Guest Columnist Oliver Kellhammer: Affordable, accessible green streets are achievable

  • Temperature taken in the shade on June 28. CONTRIBUTED PHOTO

  • Temperature taken in the sun on June 28.

Published: 7/6/2021 8:11:15 PM

The city is planning to cut down seven mature Japanese cherry trees on Warfield Place as part of a road repaving project. We learned of the decision when notices were taped to our doors in April. We were given no opportunity for meaningful input. In a meeting with the mayor, he told us that these decisions are data-driven and made by algorithm.

Since vital social and ecological concerns fall outside his data set, we decided to collect our own data.

The city plans to repave using asphalt, a petrochemical compound known to release hazardous pollutants under hot temperature conditions. Using an infrared thermometer, we’ve been measuring the ground temperatures of the existing asphalt sidewalk shaded by the cherry trees.

On June 21 at 10 a.m., during the first heat wave of the summer, the ground temperature of the asphalt under the cherry trees was 76° F. The temperature of the unshaded pavement was 105° F.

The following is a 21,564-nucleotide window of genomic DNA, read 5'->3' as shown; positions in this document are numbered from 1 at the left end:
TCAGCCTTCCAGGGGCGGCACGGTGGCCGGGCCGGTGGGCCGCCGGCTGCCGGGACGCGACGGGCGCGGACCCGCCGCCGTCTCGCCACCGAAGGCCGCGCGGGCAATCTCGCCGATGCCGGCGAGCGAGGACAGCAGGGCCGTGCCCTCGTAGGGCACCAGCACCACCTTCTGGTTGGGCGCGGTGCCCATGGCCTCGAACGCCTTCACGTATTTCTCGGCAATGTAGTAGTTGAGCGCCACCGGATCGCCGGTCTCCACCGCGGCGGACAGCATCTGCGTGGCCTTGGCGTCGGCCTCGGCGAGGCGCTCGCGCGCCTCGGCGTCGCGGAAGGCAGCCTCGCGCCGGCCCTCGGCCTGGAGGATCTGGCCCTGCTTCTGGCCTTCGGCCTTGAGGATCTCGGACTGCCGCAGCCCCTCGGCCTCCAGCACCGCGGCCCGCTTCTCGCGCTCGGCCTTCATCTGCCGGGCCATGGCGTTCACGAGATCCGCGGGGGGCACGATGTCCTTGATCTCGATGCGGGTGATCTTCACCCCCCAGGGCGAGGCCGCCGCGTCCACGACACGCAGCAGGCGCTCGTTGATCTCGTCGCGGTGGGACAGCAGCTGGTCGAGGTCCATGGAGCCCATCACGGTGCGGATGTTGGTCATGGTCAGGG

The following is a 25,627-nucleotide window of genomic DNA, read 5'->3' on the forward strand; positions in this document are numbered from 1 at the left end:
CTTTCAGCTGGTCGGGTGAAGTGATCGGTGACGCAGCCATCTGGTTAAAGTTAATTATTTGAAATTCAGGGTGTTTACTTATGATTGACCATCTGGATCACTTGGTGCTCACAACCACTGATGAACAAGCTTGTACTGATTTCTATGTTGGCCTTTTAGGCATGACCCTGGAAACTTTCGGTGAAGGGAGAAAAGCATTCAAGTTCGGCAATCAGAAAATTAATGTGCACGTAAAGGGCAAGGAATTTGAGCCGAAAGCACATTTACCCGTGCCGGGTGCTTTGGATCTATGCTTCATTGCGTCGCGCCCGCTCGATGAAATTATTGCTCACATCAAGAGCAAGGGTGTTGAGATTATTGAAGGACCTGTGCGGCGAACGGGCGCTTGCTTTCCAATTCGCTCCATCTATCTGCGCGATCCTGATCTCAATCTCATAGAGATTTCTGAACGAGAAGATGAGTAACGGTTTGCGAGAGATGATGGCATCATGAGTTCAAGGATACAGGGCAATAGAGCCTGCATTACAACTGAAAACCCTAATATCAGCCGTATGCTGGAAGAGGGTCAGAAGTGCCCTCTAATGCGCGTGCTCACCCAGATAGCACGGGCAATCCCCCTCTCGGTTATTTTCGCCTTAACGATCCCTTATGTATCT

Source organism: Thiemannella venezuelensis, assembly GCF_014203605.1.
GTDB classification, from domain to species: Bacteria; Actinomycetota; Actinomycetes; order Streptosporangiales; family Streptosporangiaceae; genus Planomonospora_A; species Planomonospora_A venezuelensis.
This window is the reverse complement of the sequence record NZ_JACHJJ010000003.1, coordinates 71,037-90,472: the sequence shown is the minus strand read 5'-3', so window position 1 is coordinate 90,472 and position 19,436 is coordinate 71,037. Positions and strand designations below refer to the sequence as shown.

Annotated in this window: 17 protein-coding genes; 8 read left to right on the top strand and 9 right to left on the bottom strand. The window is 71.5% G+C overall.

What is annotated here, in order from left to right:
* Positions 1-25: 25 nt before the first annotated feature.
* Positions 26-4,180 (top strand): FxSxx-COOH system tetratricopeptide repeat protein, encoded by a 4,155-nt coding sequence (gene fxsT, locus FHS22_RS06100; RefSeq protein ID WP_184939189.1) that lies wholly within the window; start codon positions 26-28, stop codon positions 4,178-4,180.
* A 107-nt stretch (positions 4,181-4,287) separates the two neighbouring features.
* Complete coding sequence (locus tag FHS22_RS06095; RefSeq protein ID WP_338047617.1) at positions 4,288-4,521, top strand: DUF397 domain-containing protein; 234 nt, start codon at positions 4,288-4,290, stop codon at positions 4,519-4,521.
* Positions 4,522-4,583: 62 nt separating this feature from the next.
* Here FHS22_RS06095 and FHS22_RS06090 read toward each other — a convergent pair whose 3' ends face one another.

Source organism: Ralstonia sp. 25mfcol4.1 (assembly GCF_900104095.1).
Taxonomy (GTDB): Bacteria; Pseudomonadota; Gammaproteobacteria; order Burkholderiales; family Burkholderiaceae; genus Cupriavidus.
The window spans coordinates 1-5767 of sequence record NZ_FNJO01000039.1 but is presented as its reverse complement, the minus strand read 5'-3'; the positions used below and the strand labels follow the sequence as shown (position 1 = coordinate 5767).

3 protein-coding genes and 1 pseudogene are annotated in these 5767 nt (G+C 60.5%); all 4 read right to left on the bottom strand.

On June 28 at 1 p.m., during the second heat wave, the temperature under the cherry trees was 85° F. The temperature of the unshaded pavement was 139° F. That’s a difference of 54° F.

Temperatures of 131° F cause second-degree burns in human skin in a matter of seconds.

At particular risk are children, the elderly, people with impaired mobility, and people who rely on service dogs, whose paws come in contact with hot asphalt.

Additionally, unshaded asphalt creates a heat-island effect, leading to heat exhaustion and heat-related illnesses that can be fatal.

In Northampton’s Climate Action Plan, the city committed to:

■ “Bringing climate resilience … into the conversation on every significant city action.”

■ “Retaining trees, especially street trees …”

■ “A planning process that’s inclusive of everyone in the community.”

■ “Become a more resilient city to address the climate change that is coming.”

The repaving plan violates every one of these commitments.

Climate change is here. Affordable, accessible green streets are achievable. If the mayor thwarts our efforts to fight global warming on our own block, how can we hope to solve the larger climate problems we face as a city, never mind as a planet?

Oliver Kellhammer is an assistant professor of sustainable systems at the Parsons/The New School.


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